A few weeks ago, I finished a summer reading project: Open Wide the Freedom Gates, A Memoir by Dorothy Height. I was humbled and convicted that I was unfamiliar with the story of this brave American hero. A civil rights leader through several decades, Dorthy Height worked closely with Mary McLeod Bethune. She collaborated with Eleanor Roosevelt, met Martin Luther King, Jr., when he was 14 years old, and became a powerful influencer, advisor to several presidents, and an advocate for minorities and women’s rights around the world.
Reading her book reminded me that the calls for equity in our communities and schools has been happening long before the current national conversation. I was also reminded that the systems and institutions that exist in our school communities have histories that existed long before we ever arrived at our schools.
These systems are also at play during a pandemic, and it is the responsibility of the school leader to keep them in sight even while moving forward into uncharted territory.
Let’s Wrap This Up
In the days and weeks ahead, you will be leading in ways you’ve never had to lead before. Until this school year, no one has ever opened a school during a modern pandemic. Some leaders are already experiencing successful school openings with masks and safety protocols in place. Others have begun in-person but had to pivot home after several new outbreaks of COVID-19. Many schools are beginning with all students at home while waiting for community spread to decrease.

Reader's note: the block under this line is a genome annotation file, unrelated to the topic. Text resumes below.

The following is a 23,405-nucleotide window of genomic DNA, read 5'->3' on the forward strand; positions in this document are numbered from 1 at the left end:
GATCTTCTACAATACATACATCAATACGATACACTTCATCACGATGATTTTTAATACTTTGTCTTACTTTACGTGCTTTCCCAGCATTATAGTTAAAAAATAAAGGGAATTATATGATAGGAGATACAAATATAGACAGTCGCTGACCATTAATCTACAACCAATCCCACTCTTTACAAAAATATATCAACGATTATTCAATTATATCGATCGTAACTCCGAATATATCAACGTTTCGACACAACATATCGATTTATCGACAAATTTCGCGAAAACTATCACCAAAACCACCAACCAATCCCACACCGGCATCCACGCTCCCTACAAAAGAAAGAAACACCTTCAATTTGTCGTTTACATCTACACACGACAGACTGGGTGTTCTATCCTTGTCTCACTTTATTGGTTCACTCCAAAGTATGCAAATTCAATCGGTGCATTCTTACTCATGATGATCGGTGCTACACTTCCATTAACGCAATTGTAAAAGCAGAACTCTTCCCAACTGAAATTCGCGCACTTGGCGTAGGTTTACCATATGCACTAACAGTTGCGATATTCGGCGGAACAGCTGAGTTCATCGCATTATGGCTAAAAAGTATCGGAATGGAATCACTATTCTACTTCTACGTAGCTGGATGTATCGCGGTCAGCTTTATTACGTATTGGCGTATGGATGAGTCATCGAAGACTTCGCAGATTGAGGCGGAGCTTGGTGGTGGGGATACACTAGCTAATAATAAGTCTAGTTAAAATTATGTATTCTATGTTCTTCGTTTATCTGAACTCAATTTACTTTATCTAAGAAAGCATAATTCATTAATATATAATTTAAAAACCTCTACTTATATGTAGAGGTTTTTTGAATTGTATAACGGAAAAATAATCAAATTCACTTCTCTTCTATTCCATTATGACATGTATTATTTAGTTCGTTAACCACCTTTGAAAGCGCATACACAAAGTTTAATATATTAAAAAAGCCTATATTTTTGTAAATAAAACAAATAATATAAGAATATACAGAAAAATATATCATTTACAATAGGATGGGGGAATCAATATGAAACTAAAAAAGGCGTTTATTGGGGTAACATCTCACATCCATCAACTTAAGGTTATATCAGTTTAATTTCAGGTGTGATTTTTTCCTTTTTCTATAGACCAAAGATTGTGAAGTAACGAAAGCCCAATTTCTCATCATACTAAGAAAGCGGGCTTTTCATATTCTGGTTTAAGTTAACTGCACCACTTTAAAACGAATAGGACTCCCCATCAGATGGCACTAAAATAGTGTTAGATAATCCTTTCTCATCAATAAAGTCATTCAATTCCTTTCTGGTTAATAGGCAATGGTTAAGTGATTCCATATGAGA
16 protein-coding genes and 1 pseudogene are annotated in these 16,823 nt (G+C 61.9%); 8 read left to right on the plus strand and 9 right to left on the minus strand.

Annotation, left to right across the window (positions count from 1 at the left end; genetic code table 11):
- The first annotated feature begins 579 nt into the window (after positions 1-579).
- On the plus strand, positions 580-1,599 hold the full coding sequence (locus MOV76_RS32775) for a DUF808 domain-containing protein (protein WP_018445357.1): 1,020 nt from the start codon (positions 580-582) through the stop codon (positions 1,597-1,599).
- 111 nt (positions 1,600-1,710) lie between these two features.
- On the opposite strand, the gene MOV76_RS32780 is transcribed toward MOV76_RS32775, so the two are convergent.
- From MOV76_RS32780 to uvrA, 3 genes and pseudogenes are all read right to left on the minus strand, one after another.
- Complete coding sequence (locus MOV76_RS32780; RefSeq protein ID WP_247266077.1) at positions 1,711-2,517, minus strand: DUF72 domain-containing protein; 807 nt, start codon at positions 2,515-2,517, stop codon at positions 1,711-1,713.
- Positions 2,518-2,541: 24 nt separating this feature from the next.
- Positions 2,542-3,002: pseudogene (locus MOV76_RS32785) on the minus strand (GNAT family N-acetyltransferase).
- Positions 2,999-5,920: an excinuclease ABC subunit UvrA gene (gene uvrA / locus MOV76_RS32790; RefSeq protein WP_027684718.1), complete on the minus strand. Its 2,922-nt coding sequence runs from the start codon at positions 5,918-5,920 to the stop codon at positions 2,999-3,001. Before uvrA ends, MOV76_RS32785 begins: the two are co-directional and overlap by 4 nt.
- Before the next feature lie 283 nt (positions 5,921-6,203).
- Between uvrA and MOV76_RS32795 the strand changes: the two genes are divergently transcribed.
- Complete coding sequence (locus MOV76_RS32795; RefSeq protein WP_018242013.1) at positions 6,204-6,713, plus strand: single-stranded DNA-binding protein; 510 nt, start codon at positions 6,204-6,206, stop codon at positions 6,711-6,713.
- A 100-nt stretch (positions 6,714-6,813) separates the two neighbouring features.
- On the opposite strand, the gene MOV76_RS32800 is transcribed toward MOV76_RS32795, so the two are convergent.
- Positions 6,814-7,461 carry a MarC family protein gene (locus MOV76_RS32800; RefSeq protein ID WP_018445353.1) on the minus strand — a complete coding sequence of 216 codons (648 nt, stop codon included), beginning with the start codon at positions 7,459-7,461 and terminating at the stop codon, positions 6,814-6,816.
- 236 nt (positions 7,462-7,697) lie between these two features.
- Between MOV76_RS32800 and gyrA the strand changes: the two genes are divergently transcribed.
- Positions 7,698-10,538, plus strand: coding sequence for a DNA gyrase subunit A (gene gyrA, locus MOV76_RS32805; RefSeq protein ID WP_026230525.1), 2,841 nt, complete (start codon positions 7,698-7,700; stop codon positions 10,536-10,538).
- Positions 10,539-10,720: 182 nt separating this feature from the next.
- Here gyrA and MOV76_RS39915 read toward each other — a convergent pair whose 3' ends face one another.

Now It’s Your Turn
From my conversations with school leaders, I know you are moving forward with courage and compassion. I know you are listening to your community members. And I know you are keeping students’ best interest as the center of your decision making. But as you move forward in the days ahead, take time to also look at the broader trends within your own school community.
If you are seeing certain students or families who may be less engaged in the days ahead, what measures or strategies will you employ to reach out and communicate with them? Let’s ensure that the widening gaps of learning that existed before the pandemic are not widened even more. Let’s keep our eyes on equity in education even during a pandemic.